Not far from Delhi, within the northern capital region, lies a significant part of western Uttar Pradesh. At one time, nearly all rural households in this region were engaged in animal husbandry. Rearing cattle is how most of the area’s women made money—while the men often worked in farms or migrated to urban areas for employment, the women stayed at home. Their day began with washing and feeding the cattle. They sold the milk for cash, and used this money for their household expenses including food and the children’s school fees. The income from this work was often these women’s only source of personal funds or their meagre savings.
But the COVID-19 related lockdown and steady inflation caused a drastic decline in profits from animal husbandry and also in the population of cattle in western Uttar Pradesh. The price of a good cow or buffalo has risen several fold in recent years. The lockdown forced many to sell their cattle but the rising inflation in subsequent months has left them with little means to return to cattle rearing. In the past year, the cost of fodder and grains for feeding animals has increased dramatically. The price of fodder has risen fourfold in three years. Before the pandemic, a quintal of fodder would cost close to five hundred rupees. It now costs between Rs 2,000 and Rs 2,500. Meanwhile, rampant infertility and diseases such as the lumpy virus—a skin disease affecting cattle across India at present—are further reducing the animal population.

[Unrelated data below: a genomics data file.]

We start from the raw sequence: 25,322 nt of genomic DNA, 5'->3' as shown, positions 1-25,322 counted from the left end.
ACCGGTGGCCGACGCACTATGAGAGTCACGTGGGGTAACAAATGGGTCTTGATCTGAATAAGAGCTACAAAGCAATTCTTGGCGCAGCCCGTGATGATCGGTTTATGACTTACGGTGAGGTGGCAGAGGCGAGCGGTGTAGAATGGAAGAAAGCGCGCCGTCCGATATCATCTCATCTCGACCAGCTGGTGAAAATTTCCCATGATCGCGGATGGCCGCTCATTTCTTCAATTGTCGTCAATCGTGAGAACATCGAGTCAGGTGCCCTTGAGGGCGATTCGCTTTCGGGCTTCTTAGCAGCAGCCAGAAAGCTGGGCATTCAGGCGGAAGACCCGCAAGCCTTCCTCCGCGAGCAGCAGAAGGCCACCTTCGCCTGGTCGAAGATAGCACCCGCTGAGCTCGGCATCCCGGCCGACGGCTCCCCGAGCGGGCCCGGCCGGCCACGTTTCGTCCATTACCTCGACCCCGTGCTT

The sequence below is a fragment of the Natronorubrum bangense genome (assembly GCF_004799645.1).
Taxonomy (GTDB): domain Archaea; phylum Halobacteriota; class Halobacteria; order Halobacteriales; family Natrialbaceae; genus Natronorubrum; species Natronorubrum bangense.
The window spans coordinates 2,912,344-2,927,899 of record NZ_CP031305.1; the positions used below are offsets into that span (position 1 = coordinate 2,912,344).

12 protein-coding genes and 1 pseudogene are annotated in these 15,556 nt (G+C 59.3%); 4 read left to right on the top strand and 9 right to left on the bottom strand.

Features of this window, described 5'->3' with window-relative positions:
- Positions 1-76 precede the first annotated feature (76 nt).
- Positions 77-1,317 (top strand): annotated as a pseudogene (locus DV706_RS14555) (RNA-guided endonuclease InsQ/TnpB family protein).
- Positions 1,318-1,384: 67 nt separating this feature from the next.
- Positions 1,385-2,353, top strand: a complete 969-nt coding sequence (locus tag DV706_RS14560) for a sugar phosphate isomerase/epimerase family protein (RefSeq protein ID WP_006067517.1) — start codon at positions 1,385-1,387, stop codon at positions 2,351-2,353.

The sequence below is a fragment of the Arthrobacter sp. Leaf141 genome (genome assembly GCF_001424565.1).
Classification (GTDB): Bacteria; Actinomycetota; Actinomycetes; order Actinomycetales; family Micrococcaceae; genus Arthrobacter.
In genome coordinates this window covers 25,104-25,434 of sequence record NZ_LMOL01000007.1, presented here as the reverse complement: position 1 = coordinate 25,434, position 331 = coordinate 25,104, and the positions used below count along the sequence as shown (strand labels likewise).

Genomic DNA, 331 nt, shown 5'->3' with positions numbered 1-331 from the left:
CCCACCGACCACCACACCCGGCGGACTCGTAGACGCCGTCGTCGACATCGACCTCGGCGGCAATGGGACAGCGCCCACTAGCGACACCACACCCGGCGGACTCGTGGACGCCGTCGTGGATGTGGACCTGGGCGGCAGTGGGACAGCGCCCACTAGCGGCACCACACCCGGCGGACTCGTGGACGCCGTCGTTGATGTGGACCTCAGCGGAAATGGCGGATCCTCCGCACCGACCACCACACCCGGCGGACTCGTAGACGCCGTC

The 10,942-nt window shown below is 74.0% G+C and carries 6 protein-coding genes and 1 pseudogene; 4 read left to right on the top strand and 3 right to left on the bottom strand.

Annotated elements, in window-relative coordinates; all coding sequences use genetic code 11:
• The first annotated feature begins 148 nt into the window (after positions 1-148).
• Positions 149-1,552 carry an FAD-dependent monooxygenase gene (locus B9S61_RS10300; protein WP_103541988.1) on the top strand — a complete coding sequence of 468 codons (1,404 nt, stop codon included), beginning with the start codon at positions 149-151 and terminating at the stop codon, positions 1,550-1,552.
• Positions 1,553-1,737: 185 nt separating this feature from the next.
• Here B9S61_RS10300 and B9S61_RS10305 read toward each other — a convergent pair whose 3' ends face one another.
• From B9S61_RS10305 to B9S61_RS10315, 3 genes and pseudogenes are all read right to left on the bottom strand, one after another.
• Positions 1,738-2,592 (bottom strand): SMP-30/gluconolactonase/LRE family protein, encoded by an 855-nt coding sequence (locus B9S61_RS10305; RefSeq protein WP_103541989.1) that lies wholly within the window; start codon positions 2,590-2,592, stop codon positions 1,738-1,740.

Santoshi Devi is a 45-year-old resident of Gurana village in the Baghpat district of Uttar Pradesh. Her husband works as a mason. They have four children and the family owns one buffalo. “Earlier we used to keep two buffaloes. But there was no work in lockdown, so we had to sell a buffalo,” she told me. Selling the milk of two buffaloes used to keep them afloat, but they struggle financially these days. “It is difficult to run the house. Everything has become so expensive,” she told me. Santoshi Devi said that the fodder that earlier cost them anywhere between Rs 500 and Rs 800 now costs Rs 2,500. “A buffalo gives hardly 10 kg of milk and we sell the milk at Rs 45 rupees per kilo. It costs around Rs 400 rupees a day to feed the cattle. How will I be able make do like this?” she continued. “The price of a buffalo goes up to Rs 1 lakh these days. How can a regular labourer buy one? It is a loss-making deal.”